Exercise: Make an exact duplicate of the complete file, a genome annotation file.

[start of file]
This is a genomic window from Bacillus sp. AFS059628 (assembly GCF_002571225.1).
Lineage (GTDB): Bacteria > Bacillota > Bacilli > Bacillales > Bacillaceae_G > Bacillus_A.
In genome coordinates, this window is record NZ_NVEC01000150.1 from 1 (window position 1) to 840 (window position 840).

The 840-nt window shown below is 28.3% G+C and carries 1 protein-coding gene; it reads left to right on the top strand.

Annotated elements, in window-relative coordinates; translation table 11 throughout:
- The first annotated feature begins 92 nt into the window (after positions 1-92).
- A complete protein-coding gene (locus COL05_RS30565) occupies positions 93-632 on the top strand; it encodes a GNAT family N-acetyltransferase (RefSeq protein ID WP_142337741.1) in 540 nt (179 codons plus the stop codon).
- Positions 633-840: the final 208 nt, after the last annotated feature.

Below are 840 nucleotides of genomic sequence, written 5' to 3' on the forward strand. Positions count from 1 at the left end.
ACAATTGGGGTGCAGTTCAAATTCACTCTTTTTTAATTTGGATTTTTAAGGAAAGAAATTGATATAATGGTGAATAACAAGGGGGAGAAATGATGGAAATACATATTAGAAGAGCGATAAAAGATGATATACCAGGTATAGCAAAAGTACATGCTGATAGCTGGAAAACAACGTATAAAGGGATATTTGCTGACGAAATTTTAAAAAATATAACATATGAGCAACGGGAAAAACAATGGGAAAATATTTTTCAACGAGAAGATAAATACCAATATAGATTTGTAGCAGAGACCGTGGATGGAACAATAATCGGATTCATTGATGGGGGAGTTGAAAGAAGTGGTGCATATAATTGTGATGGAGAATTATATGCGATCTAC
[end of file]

This is a genomic window from Bacillus sp. AFS059628 (assembly GCF_002571225.1).
Lineage (GTDB): Bacteria > Bacillota > Bacilli > Bacillales > Bacillaceae_G > Bacillus_A.
In genome coordinates, this window is record NZ_NVEC01000150.1 from 1 (window position 1) to 840 (window position 840).

The 840-nt window shown below is 28.3% G+C and carries 1 protein-coding gene; it reads left to right on the top strand.

Annotated elements, in window-relative coordinates; translation table 11 throughout:
- The first annotated feature begins 92 nt into the window (after positions 1-92).
- A complete protein-coding gene (locus COL05_RS30565) occupies positions 93-632 on the top strand; it encodes a GNAT family N-acetyltransferase (RefSeq protein ID WP_142337741.1) in 540 nt (179 codons plus the stop codon).
- Positions 633-840: the final 208 nt, after the last annotated feature.

Below are 840 nucleotides of genomic sequence, written 5' to 3' on the forward strand. Positions count from 1 at the left end.
ACAATTGGGGTGCAGTTCAAATTCACTCTTTTTTAATTTGGATTTTTAAGGAAAGAAATTGATATAATGGTGAATAACAAGGGGGAGAAATGATGGAAATACATATTAGAAGAGCGATAAAAGATGATATACCAGGTATAGCAAAAGTACATGCTGATAGCTGGAAAACAACGTATAAAGGGATATTTGCTGACGAAATTTTAAAAAATATAACATATGAGCAACGGGAAAAACAATGGGAAAATATTTTTCAACGAGAAGATAAATACCAATATAGATTTGTAGCAGAGACCGTGGATGGAACAATAATCGGATTCATTGATGGGGGAGTTGAAAGAAGTGGTGCATATAATTGTGATGGAGAATTATATGCGATCTAC